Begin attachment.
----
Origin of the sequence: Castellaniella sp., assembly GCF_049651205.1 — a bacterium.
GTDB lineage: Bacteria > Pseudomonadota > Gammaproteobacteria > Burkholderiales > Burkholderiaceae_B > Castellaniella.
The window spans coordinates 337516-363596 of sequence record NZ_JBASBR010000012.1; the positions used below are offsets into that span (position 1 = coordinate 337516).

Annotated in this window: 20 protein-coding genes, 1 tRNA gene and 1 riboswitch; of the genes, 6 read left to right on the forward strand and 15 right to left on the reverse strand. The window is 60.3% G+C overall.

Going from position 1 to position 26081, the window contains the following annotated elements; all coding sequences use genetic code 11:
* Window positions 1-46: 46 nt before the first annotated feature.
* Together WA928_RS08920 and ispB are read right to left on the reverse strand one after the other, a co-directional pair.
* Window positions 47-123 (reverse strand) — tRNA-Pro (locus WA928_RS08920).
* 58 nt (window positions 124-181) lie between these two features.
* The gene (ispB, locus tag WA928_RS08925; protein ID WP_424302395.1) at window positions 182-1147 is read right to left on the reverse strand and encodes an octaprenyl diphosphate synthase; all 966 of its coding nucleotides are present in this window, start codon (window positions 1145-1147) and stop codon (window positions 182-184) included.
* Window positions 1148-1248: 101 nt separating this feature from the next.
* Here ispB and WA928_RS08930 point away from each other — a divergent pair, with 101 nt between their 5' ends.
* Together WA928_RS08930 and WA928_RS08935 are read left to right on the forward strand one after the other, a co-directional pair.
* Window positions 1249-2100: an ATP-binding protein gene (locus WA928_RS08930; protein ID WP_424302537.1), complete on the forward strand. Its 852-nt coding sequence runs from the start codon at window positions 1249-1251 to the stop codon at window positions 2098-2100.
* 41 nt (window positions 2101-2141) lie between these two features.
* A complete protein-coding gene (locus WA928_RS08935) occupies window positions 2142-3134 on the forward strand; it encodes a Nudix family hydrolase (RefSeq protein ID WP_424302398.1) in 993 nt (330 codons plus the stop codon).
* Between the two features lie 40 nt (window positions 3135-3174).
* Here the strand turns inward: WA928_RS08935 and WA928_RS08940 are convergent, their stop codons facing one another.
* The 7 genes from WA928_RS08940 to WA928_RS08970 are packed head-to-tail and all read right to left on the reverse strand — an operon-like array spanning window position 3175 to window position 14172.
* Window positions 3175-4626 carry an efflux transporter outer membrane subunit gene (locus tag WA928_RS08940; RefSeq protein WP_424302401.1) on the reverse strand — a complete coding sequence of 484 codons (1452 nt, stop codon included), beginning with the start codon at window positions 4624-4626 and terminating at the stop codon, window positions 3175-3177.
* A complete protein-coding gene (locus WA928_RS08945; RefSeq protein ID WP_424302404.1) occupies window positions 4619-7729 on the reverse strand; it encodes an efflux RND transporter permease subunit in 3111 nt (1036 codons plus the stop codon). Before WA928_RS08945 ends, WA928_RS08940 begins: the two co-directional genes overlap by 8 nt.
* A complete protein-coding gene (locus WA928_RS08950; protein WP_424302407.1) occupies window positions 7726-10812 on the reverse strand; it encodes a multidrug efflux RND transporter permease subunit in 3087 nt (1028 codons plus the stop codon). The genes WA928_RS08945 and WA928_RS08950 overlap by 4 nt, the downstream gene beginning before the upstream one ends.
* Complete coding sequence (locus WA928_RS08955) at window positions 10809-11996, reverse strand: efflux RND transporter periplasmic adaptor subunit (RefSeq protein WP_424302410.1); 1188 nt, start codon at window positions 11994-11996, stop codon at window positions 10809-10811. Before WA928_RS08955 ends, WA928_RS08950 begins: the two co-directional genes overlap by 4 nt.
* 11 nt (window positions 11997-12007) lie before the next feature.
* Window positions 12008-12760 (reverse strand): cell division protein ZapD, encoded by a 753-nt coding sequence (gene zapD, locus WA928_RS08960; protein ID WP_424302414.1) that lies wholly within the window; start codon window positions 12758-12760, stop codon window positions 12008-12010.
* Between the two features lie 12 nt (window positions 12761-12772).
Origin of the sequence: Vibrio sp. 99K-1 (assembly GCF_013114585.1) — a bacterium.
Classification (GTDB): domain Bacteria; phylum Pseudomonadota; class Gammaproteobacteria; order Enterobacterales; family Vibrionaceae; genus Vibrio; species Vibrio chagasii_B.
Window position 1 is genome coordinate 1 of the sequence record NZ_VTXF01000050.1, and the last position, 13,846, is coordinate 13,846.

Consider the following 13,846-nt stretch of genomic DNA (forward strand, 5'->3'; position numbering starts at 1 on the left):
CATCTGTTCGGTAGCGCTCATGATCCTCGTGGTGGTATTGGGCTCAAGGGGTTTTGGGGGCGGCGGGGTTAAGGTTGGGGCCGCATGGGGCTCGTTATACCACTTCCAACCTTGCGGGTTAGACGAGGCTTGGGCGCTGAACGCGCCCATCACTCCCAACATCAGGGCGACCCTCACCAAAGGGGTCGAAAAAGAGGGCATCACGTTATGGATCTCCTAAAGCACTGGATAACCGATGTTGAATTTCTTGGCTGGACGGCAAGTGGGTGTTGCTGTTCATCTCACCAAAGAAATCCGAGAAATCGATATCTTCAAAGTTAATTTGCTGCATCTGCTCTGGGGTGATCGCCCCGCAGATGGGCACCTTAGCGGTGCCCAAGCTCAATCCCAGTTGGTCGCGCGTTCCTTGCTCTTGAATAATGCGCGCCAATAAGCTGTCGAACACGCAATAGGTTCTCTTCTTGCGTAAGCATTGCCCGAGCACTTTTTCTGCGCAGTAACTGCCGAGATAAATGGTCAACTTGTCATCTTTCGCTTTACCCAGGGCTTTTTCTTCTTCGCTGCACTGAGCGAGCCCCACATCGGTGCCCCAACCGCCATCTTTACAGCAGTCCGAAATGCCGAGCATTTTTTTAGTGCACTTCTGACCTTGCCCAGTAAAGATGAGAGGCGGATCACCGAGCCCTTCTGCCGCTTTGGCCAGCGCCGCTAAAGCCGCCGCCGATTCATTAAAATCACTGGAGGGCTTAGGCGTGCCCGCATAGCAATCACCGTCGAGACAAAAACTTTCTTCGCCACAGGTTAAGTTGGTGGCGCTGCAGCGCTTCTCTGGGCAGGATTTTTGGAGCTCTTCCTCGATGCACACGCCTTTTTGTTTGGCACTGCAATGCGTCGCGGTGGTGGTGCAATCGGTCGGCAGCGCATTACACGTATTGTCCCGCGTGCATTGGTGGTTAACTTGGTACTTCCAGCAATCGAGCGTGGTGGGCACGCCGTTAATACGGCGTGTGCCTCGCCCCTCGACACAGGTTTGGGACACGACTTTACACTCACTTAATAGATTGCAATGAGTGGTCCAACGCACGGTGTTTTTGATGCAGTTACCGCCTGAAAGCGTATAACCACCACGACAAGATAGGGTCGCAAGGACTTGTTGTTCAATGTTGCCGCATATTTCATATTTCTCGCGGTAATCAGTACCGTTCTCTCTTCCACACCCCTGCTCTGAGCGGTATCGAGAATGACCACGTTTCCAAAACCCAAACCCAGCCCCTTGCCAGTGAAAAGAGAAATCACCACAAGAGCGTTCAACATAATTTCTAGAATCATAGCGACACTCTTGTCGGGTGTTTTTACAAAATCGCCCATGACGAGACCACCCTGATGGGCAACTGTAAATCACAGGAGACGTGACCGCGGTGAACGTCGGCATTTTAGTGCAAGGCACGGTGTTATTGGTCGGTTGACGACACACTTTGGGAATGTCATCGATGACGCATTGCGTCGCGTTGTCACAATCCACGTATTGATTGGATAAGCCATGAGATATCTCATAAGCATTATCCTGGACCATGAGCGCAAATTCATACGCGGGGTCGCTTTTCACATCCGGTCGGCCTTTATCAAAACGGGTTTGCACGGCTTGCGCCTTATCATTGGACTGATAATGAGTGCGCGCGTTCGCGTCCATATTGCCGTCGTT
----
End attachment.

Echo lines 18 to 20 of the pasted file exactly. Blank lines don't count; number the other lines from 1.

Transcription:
* Here the strand turns inward: WA928_RS08935 and WA928_RS08940 are convergent, their stop codons facing one another.
* The 7 genes from WA928_RS08940 to WA928_RS08970 are packed head-to-tail and all read right to left on the reverse strand — an operon-like array spanning window position 3175 to window position 14172.
* Window positions 3175-4626 carry an efflux transporter outer membrane subunit gene (locus tag WA928_RS08940; RefSeq protein WP_424302401.1) on the reverse strand — a complete coding sequence of 484 codons (1452 nt, stop codon included), beginning with the start codon at window positions 4624-4626 and terminating at the stop codon, window positions 3175-3177.